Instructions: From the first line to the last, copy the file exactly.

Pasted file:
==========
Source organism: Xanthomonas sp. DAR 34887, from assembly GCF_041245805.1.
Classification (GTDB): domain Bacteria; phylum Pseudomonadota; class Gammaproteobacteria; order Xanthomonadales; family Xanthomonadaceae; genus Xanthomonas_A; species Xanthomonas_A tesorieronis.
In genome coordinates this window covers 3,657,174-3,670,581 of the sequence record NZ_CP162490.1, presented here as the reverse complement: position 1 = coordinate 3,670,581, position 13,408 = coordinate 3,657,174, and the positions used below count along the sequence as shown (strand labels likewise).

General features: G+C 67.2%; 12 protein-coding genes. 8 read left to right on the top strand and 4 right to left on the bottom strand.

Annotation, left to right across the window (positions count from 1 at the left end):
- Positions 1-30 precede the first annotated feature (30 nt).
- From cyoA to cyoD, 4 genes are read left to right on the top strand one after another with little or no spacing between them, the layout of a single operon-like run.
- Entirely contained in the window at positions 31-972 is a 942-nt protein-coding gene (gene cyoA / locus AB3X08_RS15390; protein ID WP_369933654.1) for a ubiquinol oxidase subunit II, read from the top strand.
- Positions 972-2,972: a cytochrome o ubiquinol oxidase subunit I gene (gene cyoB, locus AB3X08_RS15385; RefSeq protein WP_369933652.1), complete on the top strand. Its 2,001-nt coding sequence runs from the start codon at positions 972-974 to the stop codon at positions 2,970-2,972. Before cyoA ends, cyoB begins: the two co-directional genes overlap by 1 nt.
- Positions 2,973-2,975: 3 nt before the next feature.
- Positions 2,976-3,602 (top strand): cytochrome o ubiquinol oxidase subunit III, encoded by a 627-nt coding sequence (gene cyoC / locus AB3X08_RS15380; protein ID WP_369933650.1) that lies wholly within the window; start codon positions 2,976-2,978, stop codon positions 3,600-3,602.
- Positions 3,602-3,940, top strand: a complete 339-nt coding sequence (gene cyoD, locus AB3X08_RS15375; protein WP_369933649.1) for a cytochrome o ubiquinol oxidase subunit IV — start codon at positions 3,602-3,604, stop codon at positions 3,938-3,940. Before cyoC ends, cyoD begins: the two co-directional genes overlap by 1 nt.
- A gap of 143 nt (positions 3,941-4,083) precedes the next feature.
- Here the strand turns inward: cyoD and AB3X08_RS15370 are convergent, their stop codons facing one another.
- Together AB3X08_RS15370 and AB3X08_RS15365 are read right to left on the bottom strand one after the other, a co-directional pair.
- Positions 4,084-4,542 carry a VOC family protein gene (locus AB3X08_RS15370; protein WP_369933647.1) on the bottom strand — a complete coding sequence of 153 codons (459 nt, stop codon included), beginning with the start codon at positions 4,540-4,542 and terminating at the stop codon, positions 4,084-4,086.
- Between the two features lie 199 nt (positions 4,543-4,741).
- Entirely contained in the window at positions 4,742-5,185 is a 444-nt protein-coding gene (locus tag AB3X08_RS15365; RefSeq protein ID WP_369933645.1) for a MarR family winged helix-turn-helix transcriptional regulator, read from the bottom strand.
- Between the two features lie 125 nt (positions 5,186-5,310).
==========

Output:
Source organism: Xanthomonas sp. DAR 34887, from assembly GCF_041245805.1.
Classification (GTDB): domain Bacteria; phylum Pseudomonadota; class Gammaproteobacteria; order Xanthomonadales; family Xanthomonadaceae; genus Xanthomonas_A; species Xanthomonas_A tesorieronis.
In genome coordinates this window covers 3,657,174-3,670,581 of the sequence record NZ_CP162490.1, presented here as the reverse complement: position 1 = coordinate 3,670,581, position 13,408 = coordinate 3,657,174, and the positions used below count along the sequence as shown (strand labels likewise).

General features: G+C 67.2%; 12 protein-coding genes. 8 read left to right on the top strand and 4 right to left on the bottom strand.

Annotation, left to right across the window (positions count from 1 at the left end):
- Positions 1-30 precede the first annotated feature (30 nt).
- From cyoA to cyoD, 4 genes are read left to right on the top strand one after another with little or no spacing between them, the layout of a single operon-like run.
- Entirely contained in the window at positions 31-972 is a 942-nt protein-coding gene (gene cyoA / locus AB3X08_RS15390; protein ID WP_369933654.1) for a ubiquinol oxidase subunit II, read from the top strand.
- Positions 972-2,972: a cytochrome o ubiquinol oxidase subunit I gene (gene cyoB, locus AB3X08_RS15385; RefSeq protein WP_369933652.1), complete on the top strand. Its 2,001-nt coding sequence runs from the start codon at positions 972-974 to the stop codon at positions 2,970-2,972. Before cyoA ends, cyoB begins: the two co-directional genes overlap by 1 nt.
- Positions 2,973-2,975: 3 nt before the next feature.
- Positions 2,976-3,602 (top strand): cytochrome o ubiquinol oxidase subunit III, encoded by a 627-nt coding sequence (gene cyoC / locus AB3X08_RS15380; protein ID WP_369933650.1) that lies wholly within the window; start codon positions 2,976-2,978, stop codon positions 3,600-3,602.
- Positions 3,602-3,940, top strand: a complete 339-nt coding sequence (gene cyoD, locus AB3X08_RS15375; protein WP_369933649.1) for a cytochrome o ubiquinol oxidase subunit IV — start codon at positions 3,602-3,604, stop codon at positions 3,938-3,940. Before cyoC ends, cyoD begins: the two co-directional genes overlap by 1 nt.
- A gap of 143 nt (positions 3,941-4,083) precedes the next feature.
- Here the strand turns inward: cyoD and AB3X08_RS15370 are convergent, their stop codons facing one another.
- Together AB3X08_RS15370 and AB3X08_RS15365 are read right to left on the bottom strand one after the other, a co-directional pair.
- Positions 4,084-4,542 carry a VOC family protein gene (locus AB3X08_RS15370; protein WP_369933647.1) on the bottom strand — a complete coding sequence of 153 codons (459 nt, stop codon included), beginning with the start codon at positions 4,540-4,542 and terminating at the stop codon, positions 4,084-4,086.
- Between the two features lie 199 nt (positions 4,543-4,741).
- Entirely contained in the window at positions 4,742-5,185 is a 444-nt protein-coding gene (locus tag AB3X08_RS15365; RefSeq protein ID WP_369933645.1) for a MarR family winged helix-turn-helix transcriptional regulator, read from the bottom strand.
- Between the two features lie 125 nt (positions 5,186-5,310).